By now we’ve all seen the astonishing results of covering an object in black paint that absorbs over 99% of light — it loses all shape, form, and depth. But what happens when you mix those super-black paints with highly-reflective colour-shifting sparkles and then paint a car? The result is like staring into the deepest reaches of space.
Anish Kapoor owns the exclusive rights to Surrey NanoSystems’ Vantablack paint, which is made from carbon nanotubes that are capable of trapping and absorbing 99.965% of visible light. Human vision is based on detecting light rays that have bounced off the objects all around us, but with Vantablack applied, an object looks like a featureless black hole. Kapoor’s ownership means no one else can use VantaBlack, but thankfully, others have found ways to create paints that behave like Vantablack does. A Japanese company called Koyo Orient Japan has a Musou Black paint that absorbs 99.4% of visible light. For around $US30 ($39), anyone can buy a 100ml bottle of Musou Black and do with it what they please.
Like a real-life version of a Looney Tunes cartoon, a visitor to a Portuguese museum was injured last week when he stepped into an art installation resembling an inky void. Currently on exhibit at the Serralves Museum in Porto, Descent Into Limbo by Anish Kapoor includes an actual 2.5m hole...Read more
For the folks at DipYourCar.com (who also have a YouTube channel), painting an entire vehicle seemed like an interesting and original use for Musou Black, and while driving a Mitsubishi Lancer Evolution that looks like a black hole is probably a bad idea given how fragile the super-black paint is, the results are like no other vehicle you’ve seen before.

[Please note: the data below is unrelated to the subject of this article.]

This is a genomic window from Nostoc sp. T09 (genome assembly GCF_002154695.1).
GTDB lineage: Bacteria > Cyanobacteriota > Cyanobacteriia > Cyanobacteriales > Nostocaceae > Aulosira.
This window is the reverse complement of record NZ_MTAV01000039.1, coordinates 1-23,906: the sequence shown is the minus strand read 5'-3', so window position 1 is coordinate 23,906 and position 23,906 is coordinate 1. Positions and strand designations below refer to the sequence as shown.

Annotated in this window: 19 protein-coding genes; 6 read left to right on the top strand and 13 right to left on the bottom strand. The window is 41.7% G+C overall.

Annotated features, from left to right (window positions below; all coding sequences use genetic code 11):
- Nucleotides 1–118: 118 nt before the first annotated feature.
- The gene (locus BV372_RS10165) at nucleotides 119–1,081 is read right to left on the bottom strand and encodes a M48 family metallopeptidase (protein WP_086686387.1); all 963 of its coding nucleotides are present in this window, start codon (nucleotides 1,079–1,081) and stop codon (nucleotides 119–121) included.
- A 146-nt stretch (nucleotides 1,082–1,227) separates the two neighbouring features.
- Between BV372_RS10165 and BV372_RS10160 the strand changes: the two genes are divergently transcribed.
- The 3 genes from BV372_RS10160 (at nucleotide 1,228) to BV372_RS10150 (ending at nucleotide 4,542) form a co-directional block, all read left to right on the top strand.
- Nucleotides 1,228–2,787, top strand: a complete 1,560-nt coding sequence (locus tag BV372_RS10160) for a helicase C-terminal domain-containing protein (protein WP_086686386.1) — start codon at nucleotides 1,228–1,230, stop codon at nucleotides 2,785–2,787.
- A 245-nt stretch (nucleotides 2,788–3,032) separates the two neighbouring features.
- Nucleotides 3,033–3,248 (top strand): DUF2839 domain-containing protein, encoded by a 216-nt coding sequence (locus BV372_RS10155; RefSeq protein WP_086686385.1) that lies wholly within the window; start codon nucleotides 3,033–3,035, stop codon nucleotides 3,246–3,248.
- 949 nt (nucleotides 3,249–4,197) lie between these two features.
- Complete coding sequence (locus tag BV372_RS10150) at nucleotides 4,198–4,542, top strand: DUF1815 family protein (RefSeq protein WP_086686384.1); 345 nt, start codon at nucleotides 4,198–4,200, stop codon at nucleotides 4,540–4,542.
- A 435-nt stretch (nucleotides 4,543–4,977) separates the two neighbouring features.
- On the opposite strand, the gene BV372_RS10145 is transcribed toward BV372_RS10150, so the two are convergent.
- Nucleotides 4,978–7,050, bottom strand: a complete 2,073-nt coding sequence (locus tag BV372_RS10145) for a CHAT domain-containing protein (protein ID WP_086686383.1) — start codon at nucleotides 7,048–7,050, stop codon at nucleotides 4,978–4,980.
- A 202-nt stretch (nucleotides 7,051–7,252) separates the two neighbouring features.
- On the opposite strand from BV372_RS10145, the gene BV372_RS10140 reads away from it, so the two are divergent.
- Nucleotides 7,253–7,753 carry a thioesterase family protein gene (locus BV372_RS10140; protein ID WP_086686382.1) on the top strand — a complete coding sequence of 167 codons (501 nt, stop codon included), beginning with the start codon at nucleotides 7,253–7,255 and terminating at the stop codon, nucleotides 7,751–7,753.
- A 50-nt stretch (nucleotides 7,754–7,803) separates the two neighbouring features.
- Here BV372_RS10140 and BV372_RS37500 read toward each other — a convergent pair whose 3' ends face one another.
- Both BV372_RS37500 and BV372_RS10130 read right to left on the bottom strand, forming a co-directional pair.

But they didn’t stop there. They took the experiment one step further and decided to add a top layer of tiny colour-shifting pearl particles to the vehicle, which turned out to be quite a challenge. Applying the pearls using traditional methods and a mixture that helps it adhere to the surface of a car resulted in the Musou Black paint losing its super-black properties. After some experimentation they eventually found that mixing the pearl particles with naphtha as a thinner (the same stuff you fill a Zippo lighter with) was the best approach. The naphtha would evaporate after the application, leaving the Musou Black exposed, while the pearls would naturally stick to the black paint’s highly porous surface.
The results, which probably look even more impressive in person, are hard to put into words. The Evo looks like it’s covered in millions of tiny LED lights, or has been wrapped in one of the many jaw-dropping images of the universe captured by the Hubble Space Telescope. If you’re looking for a way to turn heads while cruising around the block, this is absolutely it, except for the fact that in all likelihood the pearl particles will probably fall off in the slightest breeze without a topcoat layer to hold them in place. You do not want to try this finish on your own vehicle, unless you intend to permanently park your car in your living room and just stare at it all day long.